For many, the presence of sin in their lives is an idea that is staunchly resisted. After all, no one wishes to feel evil or desperate. But for others, the course of their life brings undeniable awareness of the severity of the human condition. Such is the framework for JC’s story.
JC’s discovery of her need for a Savior began at an early age. Without the luxury of a godly or stable home, JC was exposed to human depravity in her youth. Abuse was a normality, and thus became a foundation for a life of self-abuse.
“When she was in her late teens, she put down the Bible, not to pick it up again for over 20 years.”
As a kid, JC’s parents dropped her off at Sunday School, but Christ remained a stranger. She had little assistance in cultivating the Spirit of Christ, and without any guidance, she soon lost her way. Trying to read Scripture on her own only brought frustration and anger. When she was in her late teens, she put down the Bible, not to pick it up again for over 20 years. By her own admission, JC was guilty of many things, and none of the labels she accumulated throughout the years – thief, adulterer, murderer, alcoholic, drug abuser – brought her any sense of happiness or significance. They only brought despair.
In 2013, she began living in a motel room to avoid homelessness and provide shelter for her then four-and-a-half-year-old daughter. When authorities discovered methamphetamines in her room, JC was arrested, and her little girl was turned over to Child Protective Services. This motel room proved fateful in many ways, as it was from this room that JC stole for the last time; not contraband or something commercially valuable, but a Gideon-placed Bible. In the days following her release, JC neither sought out the same old vices that had previously controlled her life, nor any new vices to distract her from her desolation. She simply began to read.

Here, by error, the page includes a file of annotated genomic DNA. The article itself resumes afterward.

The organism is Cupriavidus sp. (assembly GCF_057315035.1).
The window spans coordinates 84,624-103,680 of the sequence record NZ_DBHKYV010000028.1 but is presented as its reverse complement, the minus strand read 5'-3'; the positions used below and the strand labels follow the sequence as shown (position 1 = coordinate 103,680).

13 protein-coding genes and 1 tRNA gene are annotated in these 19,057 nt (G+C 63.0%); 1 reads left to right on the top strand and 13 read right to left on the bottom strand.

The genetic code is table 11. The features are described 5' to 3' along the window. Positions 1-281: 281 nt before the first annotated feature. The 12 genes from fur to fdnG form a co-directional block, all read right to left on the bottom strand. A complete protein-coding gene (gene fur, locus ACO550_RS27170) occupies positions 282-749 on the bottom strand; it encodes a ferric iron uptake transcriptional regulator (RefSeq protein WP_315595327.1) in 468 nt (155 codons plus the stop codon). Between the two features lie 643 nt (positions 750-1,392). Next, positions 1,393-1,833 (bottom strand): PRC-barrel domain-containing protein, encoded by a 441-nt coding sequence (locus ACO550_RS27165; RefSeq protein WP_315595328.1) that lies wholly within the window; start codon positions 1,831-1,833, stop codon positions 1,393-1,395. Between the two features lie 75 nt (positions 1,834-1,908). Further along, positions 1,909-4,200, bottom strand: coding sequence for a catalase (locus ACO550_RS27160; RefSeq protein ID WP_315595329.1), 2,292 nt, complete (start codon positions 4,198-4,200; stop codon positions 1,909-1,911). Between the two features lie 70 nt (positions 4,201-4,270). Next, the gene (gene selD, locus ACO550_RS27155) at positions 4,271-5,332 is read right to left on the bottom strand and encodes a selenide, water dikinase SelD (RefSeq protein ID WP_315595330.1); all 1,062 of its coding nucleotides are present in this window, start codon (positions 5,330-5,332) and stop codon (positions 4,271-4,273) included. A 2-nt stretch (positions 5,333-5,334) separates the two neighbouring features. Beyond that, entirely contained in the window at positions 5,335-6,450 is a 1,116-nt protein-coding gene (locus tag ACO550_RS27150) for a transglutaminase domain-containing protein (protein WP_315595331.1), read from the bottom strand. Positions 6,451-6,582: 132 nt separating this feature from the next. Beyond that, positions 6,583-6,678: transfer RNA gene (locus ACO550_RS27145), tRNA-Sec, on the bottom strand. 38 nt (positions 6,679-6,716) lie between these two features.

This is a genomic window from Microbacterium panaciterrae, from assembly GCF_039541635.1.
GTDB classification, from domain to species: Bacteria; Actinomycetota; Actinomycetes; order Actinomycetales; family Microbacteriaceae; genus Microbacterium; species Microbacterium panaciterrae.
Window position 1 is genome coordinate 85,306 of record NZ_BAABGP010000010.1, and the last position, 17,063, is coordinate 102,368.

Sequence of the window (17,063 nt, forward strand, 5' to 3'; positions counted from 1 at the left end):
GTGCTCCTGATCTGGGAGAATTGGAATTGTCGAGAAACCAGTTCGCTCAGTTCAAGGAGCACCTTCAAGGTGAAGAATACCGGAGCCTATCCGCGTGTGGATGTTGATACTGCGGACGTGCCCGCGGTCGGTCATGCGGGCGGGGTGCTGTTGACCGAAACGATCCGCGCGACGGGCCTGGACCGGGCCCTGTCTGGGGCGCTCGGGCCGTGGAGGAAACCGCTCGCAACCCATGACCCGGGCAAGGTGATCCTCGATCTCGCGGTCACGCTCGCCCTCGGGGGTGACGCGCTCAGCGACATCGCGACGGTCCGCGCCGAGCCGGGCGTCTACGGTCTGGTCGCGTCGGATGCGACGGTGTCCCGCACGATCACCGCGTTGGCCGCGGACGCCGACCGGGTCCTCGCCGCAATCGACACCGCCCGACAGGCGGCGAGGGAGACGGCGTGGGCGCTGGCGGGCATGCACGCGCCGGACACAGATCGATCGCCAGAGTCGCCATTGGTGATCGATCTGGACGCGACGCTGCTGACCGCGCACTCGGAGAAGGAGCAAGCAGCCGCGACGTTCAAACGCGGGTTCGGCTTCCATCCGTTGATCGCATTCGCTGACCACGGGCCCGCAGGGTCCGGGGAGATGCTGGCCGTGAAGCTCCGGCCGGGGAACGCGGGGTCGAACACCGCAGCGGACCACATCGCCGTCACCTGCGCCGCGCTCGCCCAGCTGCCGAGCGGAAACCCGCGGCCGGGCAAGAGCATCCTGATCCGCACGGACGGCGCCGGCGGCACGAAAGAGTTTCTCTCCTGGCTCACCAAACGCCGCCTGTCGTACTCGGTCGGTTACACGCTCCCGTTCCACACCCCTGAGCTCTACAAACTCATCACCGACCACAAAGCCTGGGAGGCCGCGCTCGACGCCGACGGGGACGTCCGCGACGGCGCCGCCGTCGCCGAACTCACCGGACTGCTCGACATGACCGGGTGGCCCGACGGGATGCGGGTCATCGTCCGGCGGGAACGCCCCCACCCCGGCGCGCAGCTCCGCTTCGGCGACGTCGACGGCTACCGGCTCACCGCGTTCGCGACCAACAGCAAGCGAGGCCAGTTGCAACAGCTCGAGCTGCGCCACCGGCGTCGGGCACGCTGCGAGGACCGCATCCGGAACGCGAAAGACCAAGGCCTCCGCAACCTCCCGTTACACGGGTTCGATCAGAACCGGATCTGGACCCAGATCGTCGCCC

Soon, JC found herself living in an alley between an Alcoholics Anonymous office and a vacuum cleaner repair shop. Both were owned by Gideons. These men began to form relationships with JC, and she was welcomed into the repair shop each morning for coffee and fellowship. The men taught and encouraged JC, and under their care, she flourished. Through the revelation provided by Scripture and the influence of the men on whose doorsteps she lived, JC began to be transformed. She stopped using substances of any sort, began attending AA meetings, and endeavored to fill the void in her life with Christ rather than chemicals. Though JC had very few worldly comforts, she was at last receiving shelter from the destruction that defined her entire life.
“In her destitution, JC saw clearly, and where every earthly treasure was removed, there she found the greatest treasure of all.”
In 2015, JC lost her father and any access to her daughter. Nevertheless, she would describe 2015 as the best year of her life. This counterintuitive claim comes only from the power of Christ to bring joy even in the most abysmal situations. As JC said herself, quoting Nehemiah: “The joy of the Lord is my strength.” In her destitution, JC saw clearly, and where every earthly treasure was removed, there she found the greatest treasure of all.
Though JC’s story may not have a happy ending as many may define it, she would say otherwise. JC has spent much of her life addicted and enslaved to sin, but no longer. She is no more a felon according to the law, but far more significantly, she is no longer an enemy of her Maker. She is grateful to the God who never counted her a criminal though her crimes were many, and today her life is marked by obedience instead of rebellion. JC lost many things in her life, some never to be regained, but she has gained the only thing that can never be lost – the salvation of Jesus Christ.